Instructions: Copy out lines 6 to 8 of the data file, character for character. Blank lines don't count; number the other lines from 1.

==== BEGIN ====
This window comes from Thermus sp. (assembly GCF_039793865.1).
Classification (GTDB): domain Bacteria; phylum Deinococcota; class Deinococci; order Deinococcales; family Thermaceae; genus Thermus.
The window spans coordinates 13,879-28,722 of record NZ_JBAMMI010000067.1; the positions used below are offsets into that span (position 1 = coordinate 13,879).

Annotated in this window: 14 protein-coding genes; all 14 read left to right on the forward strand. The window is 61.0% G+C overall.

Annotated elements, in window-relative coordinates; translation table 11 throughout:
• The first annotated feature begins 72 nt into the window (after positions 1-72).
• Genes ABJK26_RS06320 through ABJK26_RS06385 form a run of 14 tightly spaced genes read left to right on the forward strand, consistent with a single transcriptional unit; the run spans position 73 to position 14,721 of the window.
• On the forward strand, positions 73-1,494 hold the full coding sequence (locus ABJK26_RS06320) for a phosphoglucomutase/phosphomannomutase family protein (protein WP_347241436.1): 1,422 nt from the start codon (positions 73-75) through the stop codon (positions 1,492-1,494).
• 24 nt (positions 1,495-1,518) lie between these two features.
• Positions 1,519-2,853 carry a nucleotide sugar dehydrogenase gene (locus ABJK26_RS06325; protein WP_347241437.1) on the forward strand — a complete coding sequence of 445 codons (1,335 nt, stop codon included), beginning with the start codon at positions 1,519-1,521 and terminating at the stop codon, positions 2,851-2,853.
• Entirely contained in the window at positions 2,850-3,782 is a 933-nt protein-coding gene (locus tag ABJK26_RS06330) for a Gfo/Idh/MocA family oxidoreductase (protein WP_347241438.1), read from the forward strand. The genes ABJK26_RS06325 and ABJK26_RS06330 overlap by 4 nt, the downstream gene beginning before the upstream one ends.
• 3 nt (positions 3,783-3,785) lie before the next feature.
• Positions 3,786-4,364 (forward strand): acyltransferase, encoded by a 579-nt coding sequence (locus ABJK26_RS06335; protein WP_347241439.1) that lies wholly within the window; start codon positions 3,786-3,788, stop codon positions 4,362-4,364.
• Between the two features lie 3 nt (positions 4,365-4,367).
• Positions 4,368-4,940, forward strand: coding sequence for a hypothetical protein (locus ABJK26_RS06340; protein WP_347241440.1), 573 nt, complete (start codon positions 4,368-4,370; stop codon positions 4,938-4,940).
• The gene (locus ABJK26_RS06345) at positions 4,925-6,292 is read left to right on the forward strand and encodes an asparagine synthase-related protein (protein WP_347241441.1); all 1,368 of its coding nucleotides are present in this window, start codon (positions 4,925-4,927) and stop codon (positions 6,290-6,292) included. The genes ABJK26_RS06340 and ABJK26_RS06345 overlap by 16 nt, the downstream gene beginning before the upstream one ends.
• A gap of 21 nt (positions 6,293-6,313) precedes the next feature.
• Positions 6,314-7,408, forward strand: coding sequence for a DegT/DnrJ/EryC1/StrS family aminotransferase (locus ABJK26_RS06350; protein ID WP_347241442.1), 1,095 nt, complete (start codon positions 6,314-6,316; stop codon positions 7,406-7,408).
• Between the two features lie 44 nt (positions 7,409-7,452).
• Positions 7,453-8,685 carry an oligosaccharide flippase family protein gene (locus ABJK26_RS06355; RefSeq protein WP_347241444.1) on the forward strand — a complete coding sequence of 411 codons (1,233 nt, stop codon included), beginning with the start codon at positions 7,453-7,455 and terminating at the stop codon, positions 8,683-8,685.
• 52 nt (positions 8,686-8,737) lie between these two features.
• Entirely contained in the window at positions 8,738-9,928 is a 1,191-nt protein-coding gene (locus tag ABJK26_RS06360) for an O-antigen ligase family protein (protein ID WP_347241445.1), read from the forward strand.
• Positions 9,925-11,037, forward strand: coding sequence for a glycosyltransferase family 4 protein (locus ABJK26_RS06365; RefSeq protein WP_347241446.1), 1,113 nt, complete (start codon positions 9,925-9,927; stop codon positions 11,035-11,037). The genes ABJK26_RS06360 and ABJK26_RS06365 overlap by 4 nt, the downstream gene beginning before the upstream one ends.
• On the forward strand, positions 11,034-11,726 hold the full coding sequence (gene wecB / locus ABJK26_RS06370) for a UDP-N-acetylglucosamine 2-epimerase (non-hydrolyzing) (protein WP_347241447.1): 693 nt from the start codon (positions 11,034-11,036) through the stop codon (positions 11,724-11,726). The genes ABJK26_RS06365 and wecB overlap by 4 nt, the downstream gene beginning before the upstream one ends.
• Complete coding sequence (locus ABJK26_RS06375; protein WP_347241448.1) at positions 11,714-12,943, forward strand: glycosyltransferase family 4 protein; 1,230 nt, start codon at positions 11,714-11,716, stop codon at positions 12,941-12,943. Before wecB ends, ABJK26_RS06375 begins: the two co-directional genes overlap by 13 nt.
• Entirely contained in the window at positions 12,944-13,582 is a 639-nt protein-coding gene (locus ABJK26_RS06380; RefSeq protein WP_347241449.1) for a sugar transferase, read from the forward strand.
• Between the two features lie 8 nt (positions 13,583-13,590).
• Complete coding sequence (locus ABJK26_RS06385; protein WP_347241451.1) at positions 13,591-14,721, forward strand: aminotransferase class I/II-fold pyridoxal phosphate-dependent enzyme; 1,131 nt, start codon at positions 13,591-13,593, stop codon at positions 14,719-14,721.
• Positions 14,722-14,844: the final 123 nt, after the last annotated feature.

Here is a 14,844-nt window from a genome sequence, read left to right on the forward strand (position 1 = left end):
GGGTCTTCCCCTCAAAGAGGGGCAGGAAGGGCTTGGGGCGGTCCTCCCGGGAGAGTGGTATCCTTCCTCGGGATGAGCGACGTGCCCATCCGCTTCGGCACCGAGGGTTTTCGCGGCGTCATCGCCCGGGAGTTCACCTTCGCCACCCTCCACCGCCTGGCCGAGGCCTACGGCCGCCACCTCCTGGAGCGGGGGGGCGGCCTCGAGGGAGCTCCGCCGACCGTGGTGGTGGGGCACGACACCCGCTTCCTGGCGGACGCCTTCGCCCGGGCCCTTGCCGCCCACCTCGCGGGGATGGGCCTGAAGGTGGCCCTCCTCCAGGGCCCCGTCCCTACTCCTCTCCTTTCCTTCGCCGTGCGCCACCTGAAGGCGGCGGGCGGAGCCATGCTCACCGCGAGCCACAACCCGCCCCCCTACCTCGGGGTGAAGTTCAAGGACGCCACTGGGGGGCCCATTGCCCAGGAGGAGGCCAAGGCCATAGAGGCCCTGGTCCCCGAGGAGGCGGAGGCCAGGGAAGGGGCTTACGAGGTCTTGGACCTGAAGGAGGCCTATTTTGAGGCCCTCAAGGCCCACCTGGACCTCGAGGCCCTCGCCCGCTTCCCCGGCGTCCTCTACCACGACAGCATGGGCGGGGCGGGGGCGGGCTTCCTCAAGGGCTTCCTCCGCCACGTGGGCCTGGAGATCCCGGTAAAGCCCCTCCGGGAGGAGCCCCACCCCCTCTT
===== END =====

• The first annotated feature begins 72 nt into the window (after positions 1-72).
• Genes ABJK26_RS06320 through ABJK26_RS06385 form a run of 14 tightly spaced genes read left to right on the forward strand, consistent with a single transcriptional unit; the run spans position 73 to position 14,721 of the window.
• On the forward strand, positions 73-1,494 hold the full coding sequence (locus ABJK26_RS06320) for a phosphoglucomutase/phosphomannomutase family protein (protein WP_347241436.1): 1,422 nt from the start codon (positions 73-75) through the stop codon (positions 1,492-1,494).